A tool chest, tool box, or tool cart is a personal sort of domain, and everyone has a different idea of the perfect layout for their tools. On the other hand, a little consideration for the tools involved will help you decide where they should be located in the hierarchy of tools.
Rather than provide you with a blueprint for your own tools, we put together some tips and suggestions to make your tools easier to use as you need them.
Sorting Tool Types
If you have tools that come in more than one specific type, such as SAE and metric tools, keep them in separate drawers to avoid confusion. If you have the space available, sorting drive and socket sizes will also save you time in the long run, as you will know exactly where to go for any specific size and drive of socket.
Sorting tool types is also helpful with different screwdriver sizes, allowing you to put slotted, Phillips, and screwlock drivers in their own locations. Where space is available, break up your tools accordingly, including separating punches from chisels and other fine distinctions.
Top to Bottom
Keeping your sockets in the upper drawers makes them easier to get to, read the markings, etc. A good socket organizer is a must have. Depending on the drawer height, you can go with a couple different options.
The middle drawers can be used for screwdrivers, wrenches, specialty tools, chisels, etc., or they can be put to whatever specific purposes you may have.
A well-cushioned drawer liner for at least these drawers makes a huge different. Tools stay where they’re supposed to and both them and the metal drawer bottoms stay protected.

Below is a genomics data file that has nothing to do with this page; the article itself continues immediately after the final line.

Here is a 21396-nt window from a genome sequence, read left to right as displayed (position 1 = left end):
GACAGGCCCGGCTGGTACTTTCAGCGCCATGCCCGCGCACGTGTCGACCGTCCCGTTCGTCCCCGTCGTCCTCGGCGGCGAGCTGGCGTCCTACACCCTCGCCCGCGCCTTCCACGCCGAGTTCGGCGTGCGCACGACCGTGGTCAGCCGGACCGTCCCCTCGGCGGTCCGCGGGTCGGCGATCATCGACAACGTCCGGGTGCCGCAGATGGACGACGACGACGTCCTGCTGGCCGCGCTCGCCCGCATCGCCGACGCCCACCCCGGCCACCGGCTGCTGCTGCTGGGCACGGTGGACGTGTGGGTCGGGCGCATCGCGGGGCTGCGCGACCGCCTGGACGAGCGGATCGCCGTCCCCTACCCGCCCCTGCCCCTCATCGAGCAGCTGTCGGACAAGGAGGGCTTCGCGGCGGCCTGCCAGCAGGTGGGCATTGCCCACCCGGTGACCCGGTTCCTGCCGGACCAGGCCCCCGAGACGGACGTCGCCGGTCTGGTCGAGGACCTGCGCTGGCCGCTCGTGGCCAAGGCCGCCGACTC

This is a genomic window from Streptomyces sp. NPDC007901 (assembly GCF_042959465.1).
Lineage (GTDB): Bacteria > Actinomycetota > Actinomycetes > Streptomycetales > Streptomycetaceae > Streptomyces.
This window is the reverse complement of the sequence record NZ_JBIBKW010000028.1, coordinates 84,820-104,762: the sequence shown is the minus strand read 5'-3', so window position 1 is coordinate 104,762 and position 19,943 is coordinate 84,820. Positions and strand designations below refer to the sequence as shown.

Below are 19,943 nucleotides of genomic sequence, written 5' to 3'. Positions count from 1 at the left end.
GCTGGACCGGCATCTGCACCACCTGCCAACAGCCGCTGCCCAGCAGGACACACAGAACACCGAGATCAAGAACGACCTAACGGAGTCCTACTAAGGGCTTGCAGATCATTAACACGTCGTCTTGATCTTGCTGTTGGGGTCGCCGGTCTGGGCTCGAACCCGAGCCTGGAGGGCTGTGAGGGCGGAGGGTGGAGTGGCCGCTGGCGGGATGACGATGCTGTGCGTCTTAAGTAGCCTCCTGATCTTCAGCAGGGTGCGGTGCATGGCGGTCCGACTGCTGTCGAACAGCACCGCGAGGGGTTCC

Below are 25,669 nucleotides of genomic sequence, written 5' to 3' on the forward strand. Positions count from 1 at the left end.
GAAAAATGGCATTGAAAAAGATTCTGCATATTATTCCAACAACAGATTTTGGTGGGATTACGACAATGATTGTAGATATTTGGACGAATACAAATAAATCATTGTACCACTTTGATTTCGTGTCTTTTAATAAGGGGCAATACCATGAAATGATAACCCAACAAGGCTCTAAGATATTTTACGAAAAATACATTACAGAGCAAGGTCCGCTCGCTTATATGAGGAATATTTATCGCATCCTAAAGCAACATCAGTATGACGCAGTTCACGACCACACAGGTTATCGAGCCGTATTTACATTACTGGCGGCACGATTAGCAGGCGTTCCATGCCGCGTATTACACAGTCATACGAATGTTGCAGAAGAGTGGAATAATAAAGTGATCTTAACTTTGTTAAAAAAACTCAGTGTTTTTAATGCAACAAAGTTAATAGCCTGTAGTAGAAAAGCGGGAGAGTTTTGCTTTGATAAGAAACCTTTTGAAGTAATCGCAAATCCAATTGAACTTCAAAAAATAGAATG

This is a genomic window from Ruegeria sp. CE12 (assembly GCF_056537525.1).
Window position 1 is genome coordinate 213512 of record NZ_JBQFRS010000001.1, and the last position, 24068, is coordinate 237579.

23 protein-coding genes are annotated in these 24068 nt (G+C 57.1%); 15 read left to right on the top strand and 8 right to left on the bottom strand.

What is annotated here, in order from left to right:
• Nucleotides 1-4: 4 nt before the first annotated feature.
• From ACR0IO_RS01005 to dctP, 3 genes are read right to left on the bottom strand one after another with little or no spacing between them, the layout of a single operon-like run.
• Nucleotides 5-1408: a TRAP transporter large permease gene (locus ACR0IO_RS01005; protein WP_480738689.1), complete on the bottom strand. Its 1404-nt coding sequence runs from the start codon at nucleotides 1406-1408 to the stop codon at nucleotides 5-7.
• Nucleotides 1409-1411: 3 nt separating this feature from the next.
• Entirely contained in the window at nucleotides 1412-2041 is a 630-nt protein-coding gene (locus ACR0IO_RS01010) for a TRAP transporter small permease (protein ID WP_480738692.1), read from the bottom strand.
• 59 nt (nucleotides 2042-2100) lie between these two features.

Plastic drawer ogranizers also work well here. One of my favorites is the 6-compartment tray from Harbor Freight. Cheap and versatile. I think I have about a dozen of them total in my tool chests. You can never have too many drawer organizers.
For obvious reasons, your heavier tools should be located in the lower drawers of the tool chest. This provides more stability for the chest, and has the added benefit of keeping heavy tools near ground level for chests that are portable.
Similarly, power tools require more space for storage, and the lower drawers may be the only storage option if you keep a drill, jigsaw, portable bandsaw, or other larger tools in your tool chest.
By contrast, some craftsmen say that the best layout is to have the most commonly used tools in the center drawers. While this may make sense for some, it has a tendency to clutter those drawers as tools migrate from the other drawers to, effectively, center stage. Unless your tool box has a lot of extra room, this method may not work out.
Easy Access with Pegboard
If you use specific tools often, save yourself time and hang them from pegboard or other hooks. This will not work if you have a mobile tool chest, but it would be an excellent way to keep commonly used tools at hand in your garage or workshop.
Because of the way many wrench sets are manufactured, the boxed ends are a perfect way to hang – and sort – your wrenches.
Do It Your Way
In the end, you should organize your tool chest to fit you and your usage, the same as a professional would setup their tool belt. Keep commonly used tools close at hand and store rarely used ones in the most out of the way places.
Sort tools by use, color, manufacturer, or age. As long as they are in a spot where you can find them when you need them.
Labeling your drawers is another option for the OCD crowd and looks great. The only rule is to make sure the heaviest items are near the bottom of the chest.
You can find a million different chest owners to give you a million different views of the best tool layout, but the only which which truly matters is going to be your own.
Above all, spend some time to plan your setup. There’s nothing worse that constantly having to change the location of tools.
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